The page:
British Travel Writing about the Americas, 1820-1840: Different and Differentiating Views

Frank Lauterbach
2001 CLCWeb  
Volume 3 (2001) Issue 2 Article 3 B Br rit iti ish T sh Tr ra avel W vel Wr rit itin ing a g ab bout the A out the Ame mer ric ica as, 1820-1840: D s, 1820-1840: Di iffe ffer re en nt a t and D nd Di iffe ffer re en nt ti ia at tin ing V g View iews s F Fr ra ank L nk La aut ute erb rba ach ch University of Göttingen Follow this and additional works at: Part of the Comparative Literature Commons, and the Critical and Cultural Studies Commons Dedicated to the
more » ... ssemination of scholarly and professional information, Purdue University Press selects, develops, and distributes quality resources in several key subject areas for which its parent university is famous, including business, technology, health, veterinary medicine, and other selected disciplines in the humanities and sciences. CLCWeb: Comparative Literature and Culture, the peer-reviewed, full-text, and open-access learned journal in the humanities and social sciences, publishes new scholarship following tenets of the discipline of comparative literature and the field of cultural studies designated as "comparative cultural studies.Abstract: In his article, "British Travel Writing about the Americas, 1820-1840: Different and Differentiating Views," Frank Lauterbach analyzes representations of the United States and South America in British travel writing of the post-Monroe years. His analysis rests on examples from two travelogues by Basil Hall, written in 1824 and 1829, respectively. Lauterbach discusses three related points: 1) Intent on overcoming the colonial affiliation with Anglo-American culture, British travelers try to establish a clear (romance of) difference between themselves and the United States, they employ a post-colonial rhetoric that stresses the strangeness rather than likeness of America; 2) Ironically, US-American responses to Basil Hall's work refute such claims of difference and, in turn, re-assert British hegemony through a colonial rhetoric designed to leave sameness between both countries virtually transparent; and 3) In contrast to their differentiating view of the United States, British writers approach South America with a different objective: Here a colonial rhetoric both enhances their self-identification and parallels neo-colonial interests by making the Other recognizable and easily penetrable despite its (thus neglected) differences. Lauterbach proposes to view colonial and post-colonial representations or narrations of alterity as a potentially neutral duality in discourse since both rhetorics can equally well emerge in writings from the (former) imperial metropolis and ex-colonial periphery.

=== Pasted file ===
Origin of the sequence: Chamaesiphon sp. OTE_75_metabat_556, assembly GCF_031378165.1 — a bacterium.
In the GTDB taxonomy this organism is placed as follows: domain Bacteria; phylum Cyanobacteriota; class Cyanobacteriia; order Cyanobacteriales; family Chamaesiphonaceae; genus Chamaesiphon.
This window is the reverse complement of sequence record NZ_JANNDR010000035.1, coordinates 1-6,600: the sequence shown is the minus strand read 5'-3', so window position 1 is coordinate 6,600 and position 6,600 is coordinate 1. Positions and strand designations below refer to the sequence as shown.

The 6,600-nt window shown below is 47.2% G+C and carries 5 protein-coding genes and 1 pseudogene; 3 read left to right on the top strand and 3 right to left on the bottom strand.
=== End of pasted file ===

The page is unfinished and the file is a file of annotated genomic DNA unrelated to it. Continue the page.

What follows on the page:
doi:10.7771/1481-4374.1119 fatcat:fvbqvg5brnhfrawhayx7vmzasu